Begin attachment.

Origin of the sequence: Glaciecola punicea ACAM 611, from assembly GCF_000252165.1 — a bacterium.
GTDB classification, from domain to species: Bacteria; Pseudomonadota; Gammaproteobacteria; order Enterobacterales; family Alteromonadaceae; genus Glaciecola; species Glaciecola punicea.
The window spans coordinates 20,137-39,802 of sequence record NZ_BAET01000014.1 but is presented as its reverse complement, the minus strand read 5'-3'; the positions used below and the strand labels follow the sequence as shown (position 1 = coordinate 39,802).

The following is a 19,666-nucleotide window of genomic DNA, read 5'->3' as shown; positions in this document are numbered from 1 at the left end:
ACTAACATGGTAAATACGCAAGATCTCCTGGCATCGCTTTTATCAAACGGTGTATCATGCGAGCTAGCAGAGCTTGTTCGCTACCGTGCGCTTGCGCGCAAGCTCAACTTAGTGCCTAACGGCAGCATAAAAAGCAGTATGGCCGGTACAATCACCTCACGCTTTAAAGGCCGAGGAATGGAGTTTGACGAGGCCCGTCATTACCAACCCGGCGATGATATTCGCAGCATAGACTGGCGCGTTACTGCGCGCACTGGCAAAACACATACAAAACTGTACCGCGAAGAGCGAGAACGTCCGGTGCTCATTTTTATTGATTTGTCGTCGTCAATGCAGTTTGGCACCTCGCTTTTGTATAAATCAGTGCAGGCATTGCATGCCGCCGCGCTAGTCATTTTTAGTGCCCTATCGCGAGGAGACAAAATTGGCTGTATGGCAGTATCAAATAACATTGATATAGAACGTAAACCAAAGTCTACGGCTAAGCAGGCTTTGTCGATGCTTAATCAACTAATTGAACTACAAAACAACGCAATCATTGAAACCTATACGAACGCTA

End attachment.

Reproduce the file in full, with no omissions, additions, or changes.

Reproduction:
Origin of the sequence: Glaciecola punicea ACAM 611, from assembly GCF_000252165.1 — a bacterium.
GTDB classification, from domain to species: Bacteria; Pseudomonadota; Gammaproteobacteria; order Enterobacterales; family Alteromonadaceae; genus Glaciecola; species Glaciecola punicea.
The window spans coordinates 20,137-39,802 of sequence record NZ_BAET01000014.1 but is presented as its reverse complement, the minus strand read 5'-3'; the positions used below and the strand labels follow the sequence as shown (position 1 = coordinate 39,802).

The following is a 19,666-nucleotide window of genomic DNA, read 5'->3' as shown; positions in this document are numbered from 1 at the left end:
ACTAACATGGTAAATACGCAAGATCTCCTGGCATCGCTTTTATCAAACGGTGTATCATGCGAGCTAGCAGAGCTTGTTCGCTACCGTGCGCTTGCGCGCAAGCTCAACTTAGTGCCTAACGGCAGCATAAAAAGCAGTATGGCCGGTACAATCACCTCACGCTTTAAAGGCCGAGGAATGGAGTTTGACGAGGCCCGTCATTACCAACCCGGCGATGATATTCGCAGCATAGACTGGCGCGTTACTGCGCGCACTGGCAAAACACATACAAAACTGTACCGCGAAGAGCGAGAACGTCCGGTGCTCATTTTTATTGATTTGTCGTCGTCAATGCAGTTTGGCACCTCGCTTTTGTATAAATCAGTGCAGGCATTGCATGCCGCCGCGCTAGTCATTTTTAGTGCCCTATCGCGAGGAGACAAAATTGGCTGTATGGCAGTATCAAATAACATTGATATAGAACGTAAACCAAAGTCTACGGCTAAGCAGGCTTTGTCGATGCTTAATCAACTAATTGAACTACAAAACAACGCAATCATTGAAACCTATACGAACGCTA